For some reason or another, on Saturday, this past weekend, I found myself watching an old western, a John Wayne movie, “Chisum”. I did not just stop there; I went on to watch “Red River.” It seems I was on a western roll, so to speak. which was quite callous of me, given that the previous day, a twenty-something year old self-confessed vegetarian, who couldn’t stand killing to feed people, committed one of the most horrific massacres in the history of the United States, against some of the most treasured, youngest victims of a massacre. Ever. In the history of the civilized world.
In the aftermath of the massacre, even as the families lay to rest the now departed innocent angels, the debate on whether there should be an assault weapons ban, or some gun control bill, has begun in earnest. It seems that there is something that we collectively find horrifying in the gunning down of twenty children aged 6 to 7 years. I am not sure that anyone would fail to find this horrific. Conversely, it has been reported in the media that especially after President Obama spoke on Sunday evening in Newtown, Conn., gun sales saw their highest numbers on record over the past four years or so. It has also been noted that gun sales have increased every time President Obama won the election. Over and above the argument that President Obama, a democrat, was going to push for gun bans (which he should do), one wonders whether someone is planning to shoot someone else. Just a thought.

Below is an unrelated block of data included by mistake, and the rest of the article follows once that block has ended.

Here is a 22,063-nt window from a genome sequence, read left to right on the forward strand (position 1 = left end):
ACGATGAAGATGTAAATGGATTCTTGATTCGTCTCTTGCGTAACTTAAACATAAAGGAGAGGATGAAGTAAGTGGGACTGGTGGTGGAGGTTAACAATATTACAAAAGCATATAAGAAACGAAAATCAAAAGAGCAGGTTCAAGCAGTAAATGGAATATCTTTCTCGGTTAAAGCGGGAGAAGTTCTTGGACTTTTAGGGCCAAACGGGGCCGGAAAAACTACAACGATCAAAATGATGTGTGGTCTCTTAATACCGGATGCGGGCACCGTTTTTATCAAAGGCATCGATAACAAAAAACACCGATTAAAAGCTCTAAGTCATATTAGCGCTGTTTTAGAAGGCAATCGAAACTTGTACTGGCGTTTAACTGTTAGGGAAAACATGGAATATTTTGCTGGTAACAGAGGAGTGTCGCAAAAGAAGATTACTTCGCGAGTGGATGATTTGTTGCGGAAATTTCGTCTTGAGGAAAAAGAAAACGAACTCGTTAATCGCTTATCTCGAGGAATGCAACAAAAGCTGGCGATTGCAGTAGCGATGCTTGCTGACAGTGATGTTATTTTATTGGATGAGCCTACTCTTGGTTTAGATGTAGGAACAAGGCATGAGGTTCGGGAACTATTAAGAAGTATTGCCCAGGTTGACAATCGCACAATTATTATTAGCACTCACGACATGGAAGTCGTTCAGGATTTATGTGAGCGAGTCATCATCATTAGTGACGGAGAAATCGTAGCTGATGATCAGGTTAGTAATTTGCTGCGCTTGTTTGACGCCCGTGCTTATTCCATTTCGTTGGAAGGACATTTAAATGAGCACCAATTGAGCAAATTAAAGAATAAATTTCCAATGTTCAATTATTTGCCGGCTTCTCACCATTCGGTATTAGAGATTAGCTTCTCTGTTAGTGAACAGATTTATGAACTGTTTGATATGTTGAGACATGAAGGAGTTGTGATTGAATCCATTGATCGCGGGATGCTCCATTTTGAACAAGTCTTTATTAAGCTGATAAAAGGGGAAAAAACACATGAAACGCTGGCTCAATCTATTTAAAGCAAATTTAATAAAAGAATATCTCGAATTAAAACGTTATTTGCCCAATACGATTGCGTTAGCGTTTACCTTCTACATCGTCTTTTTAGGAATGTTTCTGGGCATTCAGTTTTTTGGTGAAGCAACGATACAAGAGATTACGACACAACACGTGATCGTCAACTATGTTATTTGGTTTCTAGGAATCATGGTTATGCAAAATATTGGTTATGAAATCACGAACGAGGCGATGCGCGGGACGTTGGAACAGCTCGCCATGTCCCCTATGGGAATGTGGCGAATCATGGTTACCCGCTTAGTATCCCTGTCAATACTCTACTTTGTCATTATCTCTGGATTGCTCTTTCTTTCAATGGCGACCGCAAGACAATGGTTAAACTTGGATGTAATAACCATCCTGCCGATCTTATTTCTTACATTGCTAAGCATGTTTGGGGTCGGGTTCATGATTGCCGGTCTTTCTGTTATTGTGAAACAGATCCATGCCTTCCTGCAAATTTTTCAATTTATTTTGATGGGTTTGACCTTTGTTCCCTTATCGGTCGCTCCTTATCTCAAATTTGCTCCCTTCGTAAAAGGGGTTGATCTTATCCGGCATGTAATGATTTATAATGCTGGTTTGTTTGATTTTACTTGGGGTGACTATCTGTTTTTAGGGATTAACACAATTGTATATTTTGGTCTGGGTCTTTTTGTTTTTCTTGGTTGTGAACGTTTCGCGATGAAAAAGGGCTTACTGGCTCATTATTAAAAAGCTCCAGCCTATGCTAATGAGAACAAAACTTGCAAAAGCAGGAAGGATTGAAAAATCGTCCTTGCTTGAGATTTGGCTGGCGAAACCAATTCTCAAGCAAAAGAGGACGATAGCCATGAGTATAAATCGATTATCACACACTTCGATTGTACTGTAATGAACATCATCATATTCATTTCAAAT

In the same token, over the same horrific weekend, it was reported that an Indiana man had 47 guns in his house, and had threatened to go on a shooting spree at the local school – which is about 1,000 feet from his house. At the same time, he threatened to kill his wife by setting her on fire, which makes one wonder whether it would not be crudely economical and gorily efficient to just shoot her with one of the forty seven guns. Thankfully, or not, the gun lobby was smart enough to realize that this was one they could not defend: the gun lobby and its representatives in Washington stayed away from the Sunday talk-shows (choosing instead, perhaps, to stock up on more guns). It is one thing to argue the point on any given day, but on a day after twenty kids were shot, supporting gun rights is a losing proposition.